IDCARE Australia & New Zealand’s National Identity & Cyber Support Service AU: 1300 432 273 NZ: 0800 201 415


Helpline inundated as identity thieves target Australian and New Zealanders

Helpline inundated as identity thieves target Australian and New Zealanders


An identity theft helpline has received more than 6500 calls in its first six months, with most relating to stolen licences.

Security experts warn licence specifics are the “highest prize” for crooks, who use them to access bank accounts, buy mobile phones and apply for credit. Two-thirds of people seeking help from iDcare – Australia and New Zealand’s only national support service – were victims of licence identity theft.

Exclusive data reveals there were 588 licence-related cases in the past month alone, with victims losing on average $11,909, twice as much as other types of identity theft ($5,700).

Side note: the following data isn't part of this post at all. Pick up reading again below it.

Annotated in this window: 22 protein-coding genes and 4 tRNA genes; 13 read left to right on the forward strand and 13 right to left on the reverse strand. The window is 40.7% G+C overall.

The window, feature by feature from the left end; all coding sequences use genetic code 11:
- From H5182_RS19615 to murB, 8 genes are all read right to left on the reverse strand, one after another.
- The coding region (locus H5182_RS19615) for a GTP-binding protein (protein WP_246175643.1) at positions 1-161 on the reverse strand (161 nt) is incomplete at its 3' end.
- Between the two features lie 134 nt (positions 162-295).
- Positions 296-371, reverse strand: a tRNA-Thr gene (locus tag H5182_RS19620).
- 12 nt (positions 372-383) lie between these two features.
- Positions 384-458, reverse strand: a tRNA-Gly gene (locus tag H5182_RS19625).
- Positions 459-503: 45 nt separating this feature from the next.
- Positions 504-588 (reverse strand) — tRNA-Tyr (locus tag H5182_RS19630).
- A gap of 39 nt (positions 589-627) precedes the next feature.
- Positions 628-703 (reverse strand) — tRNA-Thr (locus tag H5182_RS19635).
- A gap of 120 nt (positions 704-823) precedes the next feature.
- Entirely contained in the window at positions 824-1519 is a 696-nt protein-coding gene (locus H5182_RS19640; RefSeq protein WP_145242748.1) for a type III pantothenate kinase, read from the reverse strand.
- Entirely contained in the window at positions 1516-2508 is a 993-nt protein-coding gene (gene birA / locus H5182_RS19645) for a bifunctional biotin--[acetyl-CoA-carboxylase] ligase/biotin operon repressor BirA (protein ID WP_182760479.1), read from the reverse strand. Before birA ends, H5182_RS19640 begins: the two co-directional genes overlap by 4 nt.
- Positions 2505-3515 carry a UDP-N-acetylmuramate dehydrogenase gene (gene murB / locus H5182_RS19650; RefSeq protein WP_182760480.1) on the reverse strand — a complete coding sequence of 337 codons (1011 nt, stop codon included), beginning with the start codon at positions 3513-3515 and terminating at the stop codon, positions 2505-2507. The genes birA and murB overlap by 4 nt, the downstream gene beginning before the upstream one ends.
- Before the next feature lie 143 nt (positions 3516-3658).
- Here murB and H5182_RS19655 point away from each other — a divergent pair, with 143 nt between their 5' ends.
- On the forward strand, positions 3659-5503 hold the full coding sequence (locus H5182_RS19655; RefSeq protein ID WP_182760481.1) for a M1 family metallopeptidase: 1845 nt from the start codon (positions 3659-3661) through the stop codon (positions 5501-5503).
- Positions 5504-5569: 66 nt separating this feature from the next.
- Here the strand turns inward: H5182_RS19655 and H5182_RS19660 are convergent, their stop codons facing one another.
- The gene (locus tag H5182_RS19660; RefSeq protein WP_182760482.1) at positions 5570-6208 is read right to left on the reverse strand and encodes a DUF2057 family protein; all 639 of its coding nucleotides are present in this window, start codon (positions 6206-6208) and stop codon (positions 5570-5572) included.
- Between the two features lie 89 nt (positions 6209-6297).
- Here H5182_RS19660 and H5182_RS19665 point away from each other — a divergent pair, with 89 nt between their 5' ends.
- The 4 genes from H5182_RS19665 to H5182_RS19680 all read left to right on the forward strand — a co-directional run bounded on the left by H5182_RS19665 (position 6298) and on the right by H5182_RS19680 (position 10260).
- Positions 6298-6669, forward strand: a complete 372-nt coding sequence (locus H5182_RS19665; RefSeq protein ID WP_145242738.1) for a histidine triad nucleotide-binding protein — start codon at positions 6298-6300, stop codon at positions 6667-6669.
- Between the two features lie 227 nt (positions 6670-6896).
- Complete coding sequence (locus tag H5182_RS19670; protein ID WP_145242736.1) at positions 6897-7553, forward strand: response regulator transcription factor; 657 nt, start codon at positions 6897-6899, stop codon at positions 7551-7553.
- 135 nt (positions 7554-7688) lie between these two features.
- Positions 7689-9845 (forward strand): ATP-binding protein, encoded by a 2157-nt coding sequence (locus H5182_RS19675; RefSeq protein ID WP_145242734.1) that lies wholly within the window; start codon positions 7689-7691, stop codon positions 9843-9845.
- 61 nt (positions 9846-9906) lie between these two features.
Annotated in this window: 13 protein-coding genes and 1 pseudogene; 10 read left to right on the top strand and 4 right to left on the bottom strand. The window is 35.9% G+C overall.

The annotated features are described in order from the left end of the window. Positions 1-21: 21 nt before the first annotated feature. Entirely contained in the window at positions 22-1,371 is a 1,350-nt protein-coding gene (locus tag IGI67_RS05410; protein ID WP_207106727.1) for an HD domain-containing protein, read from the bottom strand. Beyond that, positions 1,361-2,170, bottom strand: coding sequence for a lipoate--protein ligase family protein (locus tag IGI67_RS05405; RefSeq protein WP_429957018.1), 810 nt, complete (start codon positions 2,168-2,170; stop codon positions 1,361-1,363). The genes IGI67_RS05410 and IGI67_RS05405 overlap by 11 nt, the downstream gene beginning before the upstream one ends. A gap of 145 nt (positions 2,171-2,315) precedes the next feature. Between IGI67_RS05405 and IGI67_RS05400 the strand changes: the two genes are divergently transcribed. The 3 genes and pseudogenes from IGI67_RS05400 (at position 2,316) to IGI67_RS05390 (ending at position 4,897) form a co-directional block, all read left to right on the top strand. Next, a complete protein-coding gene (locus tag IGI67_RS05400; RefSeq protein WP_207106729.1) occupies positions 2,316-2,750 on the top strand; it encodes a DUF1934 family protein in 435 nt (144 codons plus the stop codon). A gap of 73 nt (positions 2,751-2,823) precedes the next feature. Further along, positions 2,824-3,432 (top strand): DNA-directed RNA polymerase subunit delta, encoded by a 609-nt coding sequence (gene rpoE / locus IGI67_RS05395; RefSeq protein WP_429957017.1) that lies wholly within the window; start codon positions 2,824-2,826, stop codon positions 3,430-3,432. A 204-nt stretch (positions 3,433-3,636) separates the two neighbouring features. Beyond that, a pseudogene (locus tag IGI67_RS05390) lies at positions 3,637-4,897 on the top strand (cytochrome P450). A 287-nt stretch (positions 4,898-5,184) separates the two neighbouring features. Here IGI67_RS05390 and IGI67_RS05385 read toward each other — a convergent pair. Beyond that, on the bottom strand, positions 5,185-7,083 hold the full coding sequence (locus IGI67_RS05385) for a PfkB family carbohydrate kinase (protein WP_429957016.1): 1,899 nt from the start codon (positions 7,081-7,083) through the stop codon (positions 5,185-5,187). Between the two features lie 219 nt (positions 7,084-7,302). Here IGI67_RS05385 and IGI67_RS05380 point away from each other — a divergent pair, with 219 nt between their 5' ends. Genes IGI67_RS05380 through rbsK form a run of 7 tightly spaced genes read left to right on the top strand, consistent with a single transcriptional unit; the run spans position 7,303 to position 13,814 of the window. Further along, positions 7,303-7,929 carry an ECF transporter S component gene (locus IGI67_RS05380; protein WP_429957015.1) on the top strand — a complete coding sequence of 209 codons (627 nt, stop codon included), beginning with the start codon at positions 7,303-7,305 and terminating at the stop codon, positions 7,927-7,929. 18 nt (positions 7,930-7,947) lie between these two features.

In a quarter of cases, criminals used licence details to access a victim’s bank accounts.

They also acquired mobile phones (20 per cent), applied for credit cards (19 per cent), applied for loans (13 per cent), and accessed superannuation (12 per cent).

In most cases, the victims still held their physical card but had unwittingly handed over vital details such as their licence number, birth date and address.

Identity thieves used email to obtain the information (30 per cent), phone scams (31 per cent) and physical theft (24 per cent).

iDcare director Dr David Lacey said fraudsters prized licence details more than the physical card or credit card details because they were a key form of identity.

“The physical – and, increasingly, the online – use of drivers’ licences across government and business has made the licence the most sought after form of identity favoured by identity thieves,” Dr Lacey said.

He said that on average, three other credentials were compromised alongside the licence.

And unlike bank-card fraud, which could be quickly detected and stopped, driver’s licence victims may never get their private information back.

“You don’t get your identity back once it’s stolen, it’s always out there. It’s a lifelong sentence for a victim,” Dr Lacey said.


To read more see the original article here posted by the Courier Mail.